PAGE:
Last season he led the stroke average in Arizona events and was the leading Arizona player in seven of 12 events.
His runner-up finish at the 2010 Asian amateur championship in Japan provided another glimpse of his burgeoning talent. His performance gave him a berth into final qualifying for the 2011 British Open at Royal St Georges.
Italian teenager DOMENICO GEMINIANI might be only 14 but already he’s being tipped to follow the path of fellow-countryman, Matteo Manassero.
At 16, Manassero made the cut at the 2010 US Masters and then, having turned 17, became the youngest winner on the European PGA Tour, at the Castello Masters in Spain.
Geminiani, who was born on the Caribbean island of Martinique and now lives in Florida with his family, is being guided by the likes of famed US-based coach, David Leadbetter and has mental and fitness coaches on his team.
In physical stature, Geminiani is already a stand-out. At 185 cm (6ft. 1 in.) and 88 kg (11st. 8 lbs.), he strides the fairways in size 14 spikes.
He has racked up a formidable record in junior golf – winning and finishing in the top five regularly against older competition on the Florida Junior Tour.
Last year he also became the youngest player ever to compete on the European PGA Tour when he received an invitation to play in the Italian Open. Although he missed the cut, he received invaluable experience, playing in the same event as the likes of home-grown Italian stars, Edoardo Molinari and Manassero.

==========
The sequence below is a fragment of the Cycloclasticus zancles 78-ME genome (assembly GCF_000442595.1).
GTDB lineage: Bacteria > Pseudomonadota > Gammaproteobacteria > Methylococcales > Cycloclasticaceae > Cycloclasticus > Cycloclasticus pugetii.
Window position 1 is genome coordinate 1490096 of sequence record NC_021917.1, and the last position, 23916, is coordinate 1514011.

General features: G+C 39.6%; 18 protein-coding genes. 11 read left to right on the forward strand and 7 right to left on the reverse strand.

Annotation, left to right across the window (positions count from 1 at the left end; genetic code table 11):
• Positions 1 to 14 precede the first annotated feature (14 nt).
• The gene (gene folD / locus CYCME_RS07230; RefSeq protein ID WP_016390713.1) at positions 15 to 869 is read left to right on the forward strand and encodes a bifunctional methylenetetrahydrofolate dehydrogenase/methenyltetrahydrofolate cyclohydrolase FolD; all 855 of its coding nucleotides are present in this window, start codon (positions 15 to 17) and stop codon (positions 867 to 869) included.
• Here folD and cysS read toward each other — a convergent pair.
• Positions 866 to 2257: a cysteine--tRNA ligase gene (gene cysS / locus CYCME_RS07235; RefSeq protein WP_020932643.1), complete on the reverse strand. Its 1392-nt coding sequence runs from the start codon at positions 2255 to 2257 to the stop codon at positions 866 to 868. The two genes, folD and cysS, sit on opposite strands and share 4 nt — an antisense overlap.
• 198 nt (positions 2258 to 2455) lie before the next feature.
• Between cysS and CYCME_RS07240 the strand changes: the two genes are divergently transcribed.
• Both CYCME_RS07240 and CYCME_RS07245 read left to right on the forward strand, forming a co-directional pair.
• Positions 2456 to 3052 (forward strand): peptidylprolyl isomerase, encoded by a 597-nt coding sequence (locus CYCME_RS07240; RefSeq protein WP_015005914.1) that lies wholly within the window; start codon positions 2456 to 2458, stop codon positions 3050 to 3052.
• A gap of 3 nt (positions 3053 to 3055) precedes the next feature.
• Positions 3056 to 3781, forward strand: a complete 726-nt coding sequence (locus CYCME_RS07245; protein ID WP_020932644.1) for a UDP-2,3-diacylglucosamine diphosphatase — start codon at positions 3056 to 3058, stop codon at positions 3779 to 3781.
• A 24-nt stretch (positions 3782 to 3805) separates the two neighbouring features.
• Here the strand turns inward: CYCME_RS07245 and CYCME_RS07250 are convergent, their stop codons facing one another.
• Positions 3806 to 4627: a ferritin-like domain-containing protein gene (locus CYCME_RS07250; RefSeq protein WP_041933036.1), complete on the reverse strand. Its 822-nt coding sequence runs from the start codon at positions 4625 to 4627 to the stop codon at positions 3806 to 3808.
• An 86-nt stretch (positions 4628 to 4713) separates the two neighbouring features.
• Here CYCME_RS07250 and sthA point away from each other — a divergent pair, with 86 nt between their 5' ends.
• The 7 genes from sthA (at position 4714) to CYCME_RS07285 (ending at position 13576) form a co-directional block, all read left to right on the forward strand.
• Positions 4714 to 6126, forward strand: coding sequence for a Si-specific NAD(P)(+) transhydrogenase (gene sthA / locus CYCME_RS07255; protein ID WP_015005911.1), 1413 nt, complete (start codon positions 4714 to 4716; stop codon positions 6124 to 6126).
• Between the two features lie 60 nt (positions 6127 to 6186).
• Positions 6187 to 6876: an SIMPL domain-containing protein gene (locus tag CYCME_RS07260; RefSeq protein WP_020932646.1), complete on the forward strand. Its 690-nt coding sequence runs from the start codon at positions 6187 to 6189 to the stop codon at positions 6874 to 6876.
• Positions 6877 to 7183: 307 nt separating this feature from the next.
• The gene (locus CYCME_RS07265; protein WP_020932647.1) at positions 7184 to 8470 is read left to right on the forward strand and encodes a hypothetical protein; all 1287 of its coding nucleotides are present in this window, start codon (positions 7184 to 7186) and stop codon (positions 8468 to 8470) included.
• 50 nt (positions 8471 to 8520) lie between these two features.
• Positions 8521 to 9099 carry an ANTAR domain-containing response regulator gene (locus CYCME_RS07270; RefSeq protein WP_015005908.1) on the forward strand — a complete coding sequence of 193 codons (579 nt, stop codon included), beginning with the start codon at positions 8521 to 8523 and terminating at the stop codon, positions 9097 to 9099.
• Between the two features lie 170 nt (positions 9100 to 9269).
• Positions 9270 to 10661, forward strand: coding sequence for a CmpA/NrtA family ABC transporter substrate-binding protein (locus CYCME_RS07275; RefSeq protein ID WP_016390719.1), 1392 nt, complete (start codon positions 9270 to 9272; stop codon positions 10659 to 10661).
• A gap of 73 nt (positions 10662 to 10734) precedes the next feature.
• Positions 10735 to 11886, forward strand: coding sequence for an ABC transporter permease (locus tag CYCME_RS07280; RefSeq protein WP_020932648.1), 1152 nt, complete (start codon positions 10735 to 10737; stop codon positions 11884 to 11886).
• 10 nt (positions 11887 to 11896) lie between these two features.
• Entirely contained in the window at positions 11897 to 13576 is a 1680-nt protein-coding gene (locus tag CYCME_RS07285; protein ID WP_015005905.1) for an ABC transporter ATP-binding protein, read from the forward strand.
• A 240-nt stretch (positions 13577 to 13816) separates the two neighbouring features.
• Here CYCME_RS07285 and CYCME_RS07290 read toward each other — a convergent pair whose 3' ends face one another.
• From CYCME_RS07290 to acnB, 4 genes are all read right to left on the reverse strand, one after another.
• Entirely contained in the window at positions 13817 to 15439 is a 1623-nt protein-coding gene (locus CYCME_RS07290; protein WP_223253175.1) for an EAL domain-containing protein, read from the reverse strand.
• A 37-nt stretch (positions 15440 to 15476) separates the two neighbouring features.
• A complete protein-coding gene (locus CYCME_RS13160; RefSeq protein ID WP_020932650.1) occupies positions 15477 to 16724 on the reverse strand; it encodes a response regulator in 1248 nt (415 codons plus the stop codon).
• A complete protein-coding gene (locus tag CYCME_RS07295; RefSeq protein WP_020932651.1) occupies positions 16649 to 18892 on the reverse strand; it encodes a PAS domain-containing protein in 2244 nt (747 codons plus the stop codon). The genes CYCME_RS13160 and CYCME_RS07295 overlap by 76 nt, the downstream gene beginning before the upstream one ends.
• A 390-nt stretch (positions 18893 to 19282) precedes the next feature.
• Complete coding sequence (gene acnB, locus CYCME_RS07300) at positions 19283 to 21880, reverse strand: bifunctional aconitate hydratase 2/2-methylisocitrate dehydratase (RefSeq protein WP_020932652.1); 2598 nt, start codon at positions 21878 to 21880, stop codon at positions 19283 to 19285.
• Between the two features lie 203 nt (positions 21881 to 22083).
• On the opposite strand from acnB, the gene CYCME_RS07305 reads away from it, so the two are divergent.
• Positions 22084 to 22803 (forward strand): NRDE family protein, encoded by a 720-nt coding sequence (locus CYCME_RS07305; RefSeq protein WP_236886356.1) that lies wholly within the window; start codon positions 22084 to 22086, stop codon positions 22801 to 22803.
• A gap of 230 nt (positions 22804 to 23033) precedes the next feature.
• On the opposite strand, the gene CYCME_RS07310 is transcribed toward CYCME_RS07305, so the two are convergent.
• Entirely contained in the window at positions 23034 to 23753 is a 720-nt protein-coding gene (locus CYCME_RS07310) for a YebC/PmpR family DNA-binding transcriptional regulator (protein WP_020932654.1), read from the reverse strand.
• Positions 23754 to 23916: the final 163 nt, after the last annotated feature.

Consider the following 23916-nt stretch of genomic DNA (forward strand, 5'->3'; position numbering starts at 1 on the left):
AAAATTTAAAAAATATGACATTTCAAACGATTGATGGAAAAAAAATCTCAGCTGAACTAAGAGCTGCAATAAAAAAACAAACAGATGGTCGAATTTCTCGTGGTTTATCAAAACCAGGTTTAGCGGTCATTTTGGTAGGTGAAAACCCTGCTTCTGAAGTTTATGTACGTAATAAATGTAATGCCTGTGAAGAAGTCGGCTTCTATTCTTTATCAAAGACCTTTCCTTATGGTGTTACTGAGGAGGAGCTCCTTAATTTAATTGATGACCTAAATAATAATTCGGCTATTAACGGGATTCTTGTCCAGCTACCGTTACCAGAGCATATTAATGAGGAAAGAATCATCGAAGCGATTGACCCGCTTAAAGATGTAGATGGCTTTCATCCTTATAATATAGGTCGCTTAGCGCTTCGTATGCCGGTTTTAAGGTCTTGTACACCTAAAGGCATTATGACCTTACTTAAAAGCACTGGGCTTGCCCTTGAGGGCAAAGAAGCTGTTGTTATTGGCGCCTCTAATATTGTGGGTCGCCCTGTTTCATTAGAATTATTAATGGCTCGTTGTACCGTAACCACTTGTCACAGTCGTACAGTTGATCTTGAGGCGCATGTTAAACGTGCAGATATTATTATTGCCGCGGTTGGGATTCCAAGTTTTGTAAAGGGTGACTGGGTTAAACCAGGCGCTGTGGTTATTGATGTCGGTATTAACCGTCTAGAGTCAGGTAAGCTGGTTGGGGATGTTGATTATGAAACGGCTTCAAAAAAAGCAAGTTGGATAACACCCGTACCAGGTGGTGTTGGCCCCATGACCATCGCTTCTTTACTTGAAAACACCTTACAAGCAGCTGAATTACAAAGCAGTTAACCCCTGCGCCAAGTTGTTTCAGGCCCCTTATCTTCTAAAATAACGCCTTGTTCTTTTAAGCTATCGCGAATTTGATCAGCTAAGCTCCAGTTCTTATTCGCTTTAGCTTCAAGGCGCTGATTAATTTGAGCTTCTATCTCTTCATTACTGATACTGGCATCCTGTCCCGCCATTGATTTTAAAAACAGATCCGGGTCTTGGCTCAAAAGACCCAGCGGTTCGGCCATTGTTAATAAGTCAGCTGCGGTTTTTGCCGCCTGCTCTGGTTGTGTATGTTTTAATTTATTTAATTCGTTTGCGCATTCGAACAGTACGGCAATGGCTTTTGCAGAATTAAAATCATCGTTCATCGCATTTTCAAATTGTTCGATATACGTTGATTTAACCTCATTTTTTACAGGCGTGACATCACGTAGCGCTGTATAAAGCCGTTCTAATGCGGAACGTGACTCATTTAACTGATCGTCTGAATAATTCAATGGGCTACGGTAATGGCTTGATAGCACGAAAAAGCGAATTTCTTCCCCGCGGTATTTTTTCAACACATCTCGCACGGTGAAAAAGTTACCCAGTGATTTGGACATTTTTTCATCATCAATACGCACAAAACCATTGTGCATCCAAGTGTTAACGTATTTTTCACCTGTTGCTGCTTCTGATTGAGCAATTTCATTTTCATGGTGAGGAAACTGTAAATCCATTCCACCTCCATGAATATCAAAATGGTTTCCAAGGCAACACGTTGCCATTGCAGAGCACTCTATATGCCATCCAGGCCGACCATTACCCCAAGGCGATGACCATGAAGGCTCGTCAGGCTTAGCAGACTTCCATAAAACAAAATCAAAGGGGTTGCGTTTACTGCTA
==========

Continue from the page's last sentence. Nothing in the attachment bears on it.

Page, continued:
However, while big-time golf is his dream, he’s been able to apply himself to his studies with great success.
He graduated from his high school, Edison Academics in Florida, more than two years ahead of the normal schedule. “He’s an accelerated student, and he’s just gifted, “ said his father, Roberto Geminiani.
As part of his preparation for Royal Melbourne, Geminiani has been putting on the carpet at home at night. His lounge-room record is 601 consecutive eight-footers.
HARRY RUDOLPH III – now that’s a name that simply sounds as if it belongs on a list of US golf stars.
For a while, it looked as if Rudolph was headed that way, especially when he was occasionally beating his regular San Diego junior rival, Phil Mickelson. “We were the no.1 and 2 recruits in the country, “Rudolph recently recalled.